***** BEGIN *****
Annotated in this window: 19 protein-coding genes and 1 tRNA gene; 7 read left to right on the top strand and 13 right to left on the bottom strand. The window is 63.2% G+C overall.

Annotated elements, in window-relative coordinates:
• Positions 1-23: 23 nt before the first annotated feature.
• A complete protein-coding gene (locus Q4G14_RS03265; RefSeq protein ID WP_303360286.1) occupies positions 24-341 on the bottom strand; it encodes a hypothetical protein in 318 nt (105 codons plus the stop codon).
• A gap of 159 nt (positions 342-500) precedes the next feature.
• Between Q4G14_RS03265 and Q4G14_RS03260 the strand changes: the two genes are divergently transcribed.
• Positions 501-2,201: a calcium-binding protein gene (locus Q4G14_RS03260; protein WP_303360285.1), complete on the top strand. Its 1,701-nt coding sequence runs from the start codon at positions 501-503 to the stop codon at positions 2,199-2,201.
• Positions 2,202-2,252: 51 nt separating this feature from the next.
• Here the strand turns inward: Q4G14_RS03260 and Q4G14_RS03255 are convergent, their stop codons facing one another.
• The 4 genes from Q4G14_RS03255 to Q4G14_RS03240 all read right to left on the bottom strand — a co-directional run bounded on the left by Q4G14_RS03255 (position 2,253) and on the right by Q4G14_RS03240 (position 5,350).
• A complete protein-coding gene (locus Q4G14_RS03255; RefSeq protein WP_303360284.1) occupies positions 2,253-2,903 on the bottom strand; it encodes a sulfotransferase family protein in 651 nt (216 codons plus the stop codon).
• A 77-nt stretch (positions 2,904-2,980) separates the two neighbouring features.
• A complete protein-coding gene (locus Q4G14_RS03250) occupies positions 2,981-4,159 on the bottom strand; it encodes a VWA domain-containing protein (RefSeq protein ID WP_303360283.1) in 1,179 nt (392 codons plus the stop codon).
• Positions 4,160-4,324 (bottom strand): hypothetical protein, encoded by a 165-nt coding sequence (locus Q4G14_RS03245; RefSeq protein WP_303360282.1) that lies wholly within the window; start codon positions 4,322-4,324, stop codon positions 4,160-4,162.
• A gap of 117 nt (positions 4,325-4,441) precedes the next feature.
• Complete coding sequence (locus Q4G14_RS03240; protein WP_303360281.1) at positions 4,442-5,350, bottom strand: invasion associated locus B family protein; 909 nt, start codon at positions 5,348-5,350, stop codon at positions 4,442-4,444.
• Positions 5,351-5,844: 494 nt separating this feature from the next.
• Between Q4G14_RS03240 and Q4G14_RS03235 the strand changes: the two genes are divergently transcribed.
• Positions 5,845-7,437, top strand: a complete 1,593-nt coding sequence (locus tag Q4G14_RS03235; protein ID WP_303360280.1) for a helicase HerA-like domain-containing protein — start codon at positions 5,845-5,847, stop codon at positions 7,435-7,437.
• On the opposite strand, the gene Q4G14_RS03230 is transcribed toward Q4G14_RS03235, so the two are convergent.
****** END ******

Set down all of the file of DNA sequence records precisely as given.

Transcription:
Annotated in this window: 19 protein-coding genes and 1 tRNA gene; 7 read left to right on the top strand and 13 right to left on the bottom strand. The window is 63.2% G+C overall.

Annotated elements, in window-relative coordinates:
• Positions 1-23: 23 nt before the first annotated feature.
• A complete protein-coding gene (locus Q4G14_RS03265; RefSeq protein ID WP_303360286.1) occupies positions 24-341 on the bottom strand; it encodes a hypothetical protein in 318 nt (105 codons plus the stop codon).
• A gap of 159 nt (positions 342-500) precedes the next feature.
• Between Q4G14_RS03265 and Q4G14_RS03260 the strand changes: the two genes are divergently transcribed.
• Positions 501-2,201: a calcium-binding protein gene (locus Q4G14_RS03260; protein WP_303360285.1), complete on the top strand. Its 1,701-nt coding sequence runs from the start codon at positions 501-503 to the stop codon at positions 2,199-2,201.
• Positions 2,202-2,252: 51 nt separating this feature from the next.
• Here the strand turns inward: Q4G14_RS03260 and Q4G14_RS03255 are convergent, their stop codons facing one another.
• The 4 genes from Q4G14_RS03255 to Q4G14_RS03240 all read right to left on the bottom strand — a co-directional run bounded on the left by Q4G14_RS03255 (position 2,253) and on the right by Q4G14_RS03240 (position 5,350).
• A complete protein-coding gene (locus Q4G14_RS03255; RefSeq protein WP_303360284.1) occupies positions 2,253-2,903 on the bottom strand; it encodes a sulfotransferase family protein in 651 nt (216 codons plus the stop codon).
• A 77-nt stretch (positions 2,904-2,980) separates the two neighbouring features.
• A complete protein-coding gene (locus Q4G14_RS03250) occupies positions 2,981-4,159 on the bottom strand; it encodes a VWA domain-containing protein (RefSeq protein ID WP_303360283.1) in 1,179 nt (392 codons plus the stop codon).
• Positions 4,160-4,324 (bottom strand): hypothetical protein, encoded by a 165-nt coding sequence (locus Q4G14_RS03245; RefSeq protein WP_303360282.1) that lies wholly within the window; start codon positions 4,322-4,324, stop codon positions 4,160-4,162.
• A gap of 117 nt (positions 4,325-4,441) precedes the next feature.
• Complete coding sequence (locus Q4G14_RS03240; protein WP_303360281.1) at positions 4,442-5,350, bottom strand: invasion associated locus B family protein; 909 nt, start codon at positions 5,348-5,350, stop codon at positions 4,442-4,444.
• Positions 5,351-5,844: 494 nt separating this feature from the next.
• Between Q4G14_RS03240 and Q4G14_RS03235 the strand changes: the two genes are divergently transcribed.
• Positions 5,845-7,437, top strand: a complete 1,593-nt coding sequence (locus tag Q4G14_RS03235; protein ID WP_303360280.1) for a helicase HerA-like domain-containing protein — start codon at positions 5,845-5,847, stop codon at positions 7,435-7,437.
• On the opposite strand, the gene Q4G14_RS03230 is transcribed toward Q4G14_RS03235, so the two are convergent.